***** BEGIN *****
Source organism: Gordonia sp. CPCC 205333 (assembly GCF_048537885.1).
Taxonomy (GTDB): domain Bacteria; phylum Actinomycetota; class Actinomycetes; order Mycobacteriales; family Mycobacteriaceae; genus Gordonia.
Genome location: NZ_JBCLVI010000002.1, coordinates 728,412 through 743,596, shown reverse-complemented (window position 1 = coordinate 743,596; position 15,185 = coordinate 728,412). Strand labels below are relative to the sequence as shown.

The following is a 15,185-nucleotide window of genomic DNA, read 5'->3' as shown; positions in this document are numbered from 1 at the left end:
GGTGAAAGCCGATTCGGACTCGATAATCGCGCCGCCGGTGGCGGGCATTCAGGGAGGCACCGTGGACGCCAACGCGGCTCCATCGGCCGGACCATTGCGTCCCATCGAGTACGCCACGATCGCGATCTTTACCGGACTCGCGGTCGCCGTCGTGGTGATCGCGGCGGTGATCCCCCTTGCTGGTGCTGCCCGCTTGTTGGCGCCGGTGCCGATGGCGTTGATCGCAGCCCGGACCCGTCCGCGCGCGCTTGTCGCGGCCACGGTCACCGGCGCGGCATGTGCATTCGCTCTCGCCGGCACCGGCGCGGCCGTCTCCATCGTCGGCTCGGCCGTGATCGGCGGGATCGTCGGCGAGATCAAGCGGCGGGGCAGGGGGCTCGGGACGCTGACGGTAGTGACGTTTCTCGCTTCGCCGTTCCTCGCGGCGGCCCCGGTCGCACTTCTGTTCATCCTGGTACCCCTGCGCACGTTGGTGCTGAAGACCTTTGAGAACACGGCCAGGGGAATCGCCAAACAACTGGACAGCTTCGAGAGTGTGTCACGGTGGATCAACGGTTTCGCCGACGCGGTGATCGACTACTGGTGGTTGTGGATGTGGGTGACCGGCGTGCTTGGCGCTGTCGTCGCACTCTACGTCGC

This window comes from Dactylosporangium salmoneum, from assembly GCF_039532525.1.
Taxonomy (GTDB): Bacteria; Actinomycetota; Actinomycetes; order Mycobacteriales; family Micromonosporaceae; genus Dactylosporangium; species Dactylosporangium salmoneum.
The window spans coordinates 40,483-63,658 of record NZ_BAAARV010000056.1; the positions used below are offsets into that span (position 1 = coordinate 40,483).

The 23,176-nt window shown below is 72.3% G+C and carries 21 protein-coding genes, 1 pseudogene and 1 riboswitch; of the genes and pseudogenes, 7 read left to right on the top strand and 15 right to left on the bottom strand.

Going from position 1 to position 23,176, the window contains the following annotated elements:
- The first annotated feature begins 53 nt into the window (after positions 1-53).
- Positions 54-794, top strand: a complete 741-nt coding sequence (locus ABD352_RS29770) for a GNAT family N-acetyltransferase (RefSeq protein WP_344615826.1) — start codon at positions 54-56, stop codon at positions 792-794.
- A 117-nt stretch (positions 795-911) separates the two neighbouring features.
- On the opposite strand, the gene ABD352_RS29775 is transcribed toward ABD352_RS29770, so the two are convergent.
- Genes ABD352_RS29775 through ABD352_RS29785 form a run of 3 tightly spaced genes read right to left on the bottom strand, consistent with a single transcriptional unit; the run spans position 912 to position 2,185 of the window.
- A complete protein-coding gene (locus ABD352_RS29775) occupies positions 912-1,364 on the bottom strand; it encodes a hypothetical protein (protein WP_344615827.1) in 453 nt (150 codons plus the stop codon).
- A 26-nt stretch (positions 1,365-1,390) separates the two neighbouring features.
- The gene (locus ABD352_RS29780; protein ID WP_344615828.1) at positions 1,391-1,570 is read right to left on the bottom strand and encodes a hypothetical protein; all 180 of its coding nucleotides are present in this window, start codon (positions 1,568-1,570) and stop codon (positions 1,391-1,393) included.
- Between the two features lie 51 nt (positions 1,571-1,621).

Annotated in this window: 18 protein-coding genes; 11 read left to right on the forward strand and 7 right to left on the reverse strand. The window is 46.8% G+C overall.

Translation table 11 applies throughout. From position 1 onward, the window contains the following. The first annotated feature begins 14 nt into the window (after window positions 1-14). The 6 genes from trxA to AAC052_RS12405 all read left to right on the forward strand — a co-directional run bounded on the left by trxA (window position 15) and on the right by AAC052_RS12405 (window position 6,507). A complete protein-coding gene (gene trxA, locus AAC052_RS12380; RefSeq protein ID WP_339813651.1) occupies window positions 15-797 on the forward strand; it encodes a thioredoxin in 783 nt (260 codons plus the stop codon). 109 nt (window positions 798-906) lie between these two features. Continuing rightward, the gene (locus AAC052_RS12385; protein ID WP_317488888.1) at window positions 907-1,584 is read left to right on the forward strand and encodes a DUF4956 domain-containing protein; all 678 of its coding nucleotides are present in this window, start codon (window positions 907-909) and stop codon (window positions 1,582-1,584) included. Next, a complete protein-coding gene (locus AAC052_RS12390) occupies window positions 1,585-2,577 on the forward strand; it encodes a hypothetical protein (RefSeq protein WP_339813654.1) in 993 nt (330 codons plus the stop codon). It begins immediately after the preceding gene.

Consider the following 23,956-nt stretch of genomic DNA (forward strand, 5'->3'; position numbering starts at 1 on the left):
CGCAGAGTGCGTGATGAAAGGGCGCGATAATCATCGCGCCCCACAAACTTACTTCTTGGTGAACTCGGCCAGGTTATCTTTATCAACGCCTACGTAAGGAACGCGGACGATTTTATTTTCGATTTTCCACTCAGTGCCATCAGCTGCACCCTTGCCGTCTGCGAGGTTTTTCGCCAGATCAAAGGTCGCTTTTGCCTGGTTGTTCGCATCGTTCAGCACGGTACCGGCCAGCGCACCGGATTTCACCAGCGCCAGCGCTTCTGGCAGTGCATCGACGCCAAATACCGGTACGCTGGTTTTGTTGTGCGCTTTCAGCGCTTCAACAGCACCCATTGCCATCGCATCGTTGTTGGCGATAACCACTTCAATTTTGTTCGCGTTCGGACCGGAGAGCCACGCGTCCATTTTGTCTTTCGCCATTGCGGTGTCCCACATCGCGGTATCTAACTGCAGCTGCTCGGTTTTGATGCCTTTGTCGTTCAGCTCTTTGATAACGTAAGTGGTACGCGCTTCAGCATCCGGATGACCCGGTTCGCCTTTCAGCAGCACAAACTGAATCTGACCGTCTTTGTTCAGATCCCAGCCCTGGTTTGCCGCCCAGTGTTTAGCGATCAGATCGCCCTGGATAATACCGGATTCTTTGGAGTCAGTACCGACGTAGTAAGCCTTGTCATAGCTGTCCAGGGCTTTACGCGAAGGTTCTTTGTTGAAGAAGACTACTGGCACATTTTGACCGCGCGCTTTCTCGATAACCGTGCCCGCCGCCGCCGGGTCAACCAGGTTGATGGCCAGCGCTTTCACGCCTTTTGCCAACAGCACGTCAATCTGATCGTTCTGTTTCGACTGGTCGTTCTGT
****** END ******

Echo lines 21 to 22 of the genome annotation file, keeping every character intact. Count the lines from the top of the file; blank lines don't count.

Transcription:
Translation table 11 applies throughout. From position 1 onward, the window contains the following. The first annotated feature begins 14 nt into the window (after window positions 1-14). The 6 genes from trxA to AAC052_RS12405 all read left to right on the forward strand — a co-directional run bounded on the left by trxA (window position 15) and on the right by AAC052_RS12405 (window position 6,507). A complete protein-coding gene (gene trxA, locus AAC052_RS12380; RefSeq protein ID WP_339813651.1) occupies window positions 15-797 on the forward strand; it encodes a thioredoxin in 783 nt (260 codons plus the stop codon). 109 nt (window positions 798-906) lie between these two features. Continuing rightward, the gene (locus AAC052_RS12385; protein ID WP_317488888.1) at window positions 907-1,584 is read left to right on the forward strand and encodes a DUF4956 domain-containing protein; all 678 of its coding nucleotides are present in this window, start codon (window positions 907-909) and stop codon (window positions 1,582-1,584) included. Next, a complete protein-coding gene (locus AAC052_RS12390) occupies window positions 1,585-2,577 on the forward strand; it encodes a hypothetical protein (RefSeq protein WP_339813654.1) in 993 nt (330 codons plus the stop codon). It begins immediately after the preceding gene.

Consider the following 23,956-nt stretch of genomic DNA (forward strand, 5'->3'; position numbering starts at 1 on the left):